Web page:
Hard work, vision, passion, business acumen, and extremely good taste, helped Sophia Amoruso to set the foundations  for the NASTY GAL fashion biz phenomenon and online-soon to be-empire . An inspiring story for all young women entrepreneurs out there.

Nasty Gal is a global online destination for fashion-forward, free-thinking girls. In 2006, founder Sophia Amoruso started an eBay store selling a highly curated selection of vintage pieces. In just five short years, the shop has grown to become an international style source offering both new and vintage clothing, shoes, and accessories.

 Nasty Gal founder and owner Sophia Amoruso has always been somewhat of an explorer. As a kid, she spent countless hours discovering various treasures in a room full of random knick-knacks in her grandfather's motel. Ever a fan of the hunt, she loved that each item had a story imbuing it with a unique value that new stuff simply didn't have. As she grew up, that curiosity turned to wanderlust as she bounced from city to city working at photo labs and record stores, in search of new experiences, new people, and inspiration.
At the age of 23, Sophia settled in San Francisco and turned her love of vintage and her fantastic eye into the eBay store Nasty Gal Vintage. With only her killer instinct and intense passion for the project (along with a few hundred bucks), she moved out of the city and set up Nasty Gal's headquarters in her apartment. She did everything herself: mined for gems at Goodwill, shot & styled each look, wrote product descriptions, and did her best to spread the word online. Each week, her stock would spark bidding wars among tastemakers across the globe—from Australia all the way to New York. Soon she started asking friends for help. Eventually, those friends became employees. Nasty Gal moved into its own studio space and its own URL, leaving eBay in the dust to build what would become one of the most coveted online retail destinations of our time.
Since Nasty Gal's humble beginnings, Sophia has brought on a passionate team of creative visionaries who love what they do, the company they work for, and the pitch-perfect fashion that can be found throughout the site. Sophia continues to be deeply involved with the design, buying, styling, and overall vision of the Nasty Gal brand, but loves most to meet the girls–the customers–that have inspired Nasty Gal to be what it is today.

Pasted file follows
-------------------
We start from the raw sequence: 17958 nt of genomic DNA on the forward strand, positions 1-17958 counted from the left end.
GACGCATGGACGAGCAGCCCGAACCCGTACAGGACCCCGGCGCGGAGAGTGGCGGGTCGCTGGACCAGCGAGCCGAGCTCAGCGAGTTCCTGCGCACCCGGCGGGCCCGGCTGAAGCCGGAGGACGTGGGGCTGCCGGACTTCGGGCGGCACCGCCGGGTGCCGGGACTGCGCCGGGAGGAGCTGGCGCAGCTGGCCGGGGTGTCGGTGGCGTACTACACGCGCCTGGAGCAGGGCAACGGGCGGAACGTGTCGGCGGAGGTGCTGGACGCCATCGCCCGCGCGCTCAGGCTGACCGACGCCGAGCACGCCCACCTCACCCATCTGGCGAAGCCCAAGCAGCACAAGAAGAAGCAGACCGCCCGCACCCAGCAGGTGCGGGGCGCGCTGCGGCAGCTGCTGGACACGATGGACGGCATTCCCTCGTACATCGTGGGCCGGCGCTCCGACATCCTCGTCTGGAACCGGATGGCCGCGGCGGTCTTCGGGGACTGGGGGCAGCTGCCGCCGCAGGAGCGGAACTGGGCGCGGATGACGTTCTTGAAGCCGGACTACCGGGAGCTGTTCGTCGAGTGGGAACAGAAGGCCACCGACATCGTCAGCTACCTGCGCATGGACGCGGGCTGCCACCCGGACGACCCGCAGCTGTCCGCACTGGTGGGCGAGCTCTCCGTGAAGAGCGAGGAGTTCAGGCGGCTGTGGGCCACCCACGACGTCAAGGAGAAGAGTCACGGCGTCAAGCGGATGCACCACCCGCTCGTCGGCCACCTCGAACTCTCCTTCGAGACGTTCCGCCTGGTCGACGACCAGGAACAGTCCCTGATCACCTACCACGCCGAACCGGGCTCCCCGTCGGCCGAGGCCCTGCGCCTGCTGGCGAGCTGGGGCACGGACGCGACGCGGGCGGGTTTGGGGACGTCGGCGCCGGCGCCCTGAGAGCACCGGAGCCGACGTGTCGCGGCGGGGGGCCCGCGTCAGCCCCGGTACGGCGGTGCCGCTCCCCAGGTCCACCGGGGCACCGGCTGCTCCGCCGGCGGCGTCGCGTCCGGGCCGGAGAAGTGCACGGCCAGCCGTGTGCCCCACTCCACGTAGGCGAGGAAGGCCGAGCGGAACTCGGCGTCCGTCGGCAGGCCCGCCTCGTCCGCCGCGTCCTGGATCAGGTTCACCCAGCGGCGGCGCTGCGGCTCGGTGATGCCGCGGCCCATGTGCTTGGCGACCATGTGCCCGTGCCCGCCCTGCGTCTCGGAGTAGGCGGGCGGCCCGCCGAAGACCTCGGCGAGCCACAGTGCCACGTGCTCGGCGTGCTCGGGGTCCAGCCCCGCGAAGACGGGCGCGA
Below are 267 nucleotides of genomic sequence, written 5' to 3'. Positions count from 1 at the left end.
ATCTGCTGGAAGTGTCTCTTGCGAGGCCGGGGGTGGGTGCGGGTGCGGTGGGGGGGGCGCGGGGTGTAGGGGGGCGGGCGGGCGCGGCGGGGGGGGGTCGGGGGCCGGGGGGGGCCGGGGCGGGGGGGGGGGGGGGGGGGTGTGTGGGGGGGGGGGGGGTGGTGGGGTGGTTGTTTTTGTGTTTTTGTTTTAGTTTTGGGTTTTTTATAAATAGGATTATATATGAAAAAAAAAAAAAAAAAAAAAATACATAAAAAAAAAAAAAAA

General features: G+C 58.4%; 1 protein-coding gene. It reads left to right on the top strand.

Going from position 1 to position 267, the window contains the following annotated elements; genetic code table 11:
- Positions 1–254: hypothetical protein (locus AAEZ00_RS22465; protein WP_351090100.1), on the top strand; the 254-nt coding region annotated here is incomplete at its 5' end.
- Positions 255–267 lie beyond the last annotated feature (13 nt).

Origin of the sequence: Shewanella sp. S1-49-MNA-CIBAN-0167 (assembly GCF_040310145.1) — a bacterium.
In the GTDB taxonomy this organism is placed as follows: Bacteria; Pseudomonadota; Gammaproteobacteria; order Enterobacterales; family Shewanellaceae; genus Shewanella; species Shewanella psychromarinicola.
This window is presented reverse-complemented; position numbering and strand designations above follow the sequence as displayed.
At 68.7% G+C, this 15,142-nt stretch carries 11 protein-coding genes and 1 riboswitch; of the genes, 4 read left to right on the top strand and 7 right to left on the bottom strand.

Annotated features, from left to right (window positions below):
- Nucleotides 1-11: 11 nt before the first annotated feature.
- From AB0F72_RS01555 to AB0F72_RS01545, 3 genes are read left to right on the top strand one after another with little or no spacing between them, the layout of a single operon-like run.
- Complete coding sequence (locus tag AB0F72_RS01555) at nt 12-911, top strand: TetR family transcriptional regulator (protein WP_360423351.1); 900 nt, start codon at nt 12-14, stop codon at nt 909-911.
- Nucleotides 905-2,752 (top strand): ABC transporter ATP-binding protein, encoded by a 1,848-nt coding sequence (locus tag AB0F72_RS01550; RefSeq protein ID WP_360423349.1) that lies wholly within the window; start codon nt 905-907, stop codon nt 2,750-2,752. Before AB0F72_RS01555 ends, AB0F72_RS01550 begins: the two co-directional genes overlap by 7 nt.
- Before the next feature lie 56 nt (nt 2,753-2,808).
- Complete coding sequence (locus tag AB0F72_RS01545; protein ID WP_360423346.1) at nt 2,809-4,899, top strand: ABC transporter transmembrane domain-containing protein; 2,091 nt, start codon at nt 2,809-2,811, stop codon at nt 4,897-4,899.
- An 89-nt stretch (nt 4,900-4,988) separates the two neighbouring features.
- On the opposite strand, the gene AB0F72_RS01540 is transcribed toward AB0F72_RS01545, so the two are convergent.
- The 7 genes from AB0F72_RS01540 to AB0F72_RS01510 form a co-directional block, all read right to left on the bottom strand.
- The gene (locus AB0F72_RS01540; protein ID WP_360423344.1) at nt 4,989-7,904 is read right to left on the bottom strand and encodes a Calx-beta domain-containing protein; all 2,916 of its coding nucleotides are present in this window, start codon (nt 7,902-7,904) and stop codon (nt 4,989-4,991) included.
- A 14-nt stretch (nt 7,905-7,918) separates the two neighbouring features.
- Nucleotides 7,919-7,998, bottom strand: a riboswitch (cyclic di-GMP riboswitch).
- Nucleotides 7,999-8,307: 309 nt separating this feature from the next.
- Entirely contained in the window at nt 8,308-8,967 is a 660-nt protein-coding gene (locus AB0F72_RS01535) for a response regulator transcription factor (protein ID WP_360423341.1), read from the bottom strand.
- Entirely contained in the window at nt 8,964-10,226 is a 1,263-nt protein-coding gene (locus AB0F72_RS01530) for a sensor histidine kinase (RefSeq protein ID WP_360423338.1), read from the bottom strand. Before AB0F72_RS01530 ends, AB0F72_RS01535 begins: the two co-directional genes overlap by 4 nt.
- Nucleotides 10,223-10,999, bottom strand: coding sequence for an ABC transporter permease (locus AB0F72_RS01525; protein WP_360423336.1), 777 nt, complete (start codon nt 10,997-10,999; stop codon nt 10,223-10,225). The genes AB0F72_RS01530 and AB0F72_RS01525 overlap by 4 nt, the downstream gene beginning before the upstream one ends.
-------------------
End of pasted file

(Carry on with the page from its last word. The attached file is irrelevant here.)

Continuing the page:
Photos from www.nastygal.com

Video from FORBES. Sophia Amoruso gives styling tips to Forbes's Victoria Barrett.
(...) Which is nothing compared with what Nasty Gal has done for 28-year-old founder Sophia Amoruso. In four years her spunky retail fashion site has streaked across the Web, pushing new ways to sell trendy but inexpensive clothing. The company is on its way to quadrupling sales this year to $128 million, racking up gross margins of more than 60%, up there with retail’s most profitable ventures. Nasty Gal has done this with very little advertising and nearly no ­discounting in an industry forced to succumb to daily dealmaking. Instead, Amoruso has built a brand on the backs of Instagram, ­Tumblr, Twitter and Facebook—and translated “likes” into sales.
Amoruso is slumped in a chair at the end of the table in a fitted black chiffon dress paired with chunky, white lace-up shoes and bright pink lipstick. The girls in the room are hanging on her every gesture. Her trajectory is a fashion girl’s dream come true, but her story is largely unknown outside her fan base. For all of Nasty Gal’s constant online conversations with customers—the company updates its social network pages five times a day and aims to “get dressed” with them every morning—Amoruso is notably quiet, even shy. “Do you guys work out?” she inquires near the end of the session. Heads bob in agreement before a flurry of passionate pleas imploring her to take on the current athletic apparel giant Lululemon.
This is Nasty Gal’s first real focus group, prompted by the upcoming launch of a line Amoruso designed herself. She’s stunned to hear shoppers parrot what she’s tried to infuse into ripped halter tops and chain mail cutoff shorts: “empowering and fierce,” “sexy just for me.” After the group leaves she muses, “It’s as if they read my mind. I never use those words publicly, but I am always thinking them.” (...)


Sophia's photos are from FOAM MAGAZINE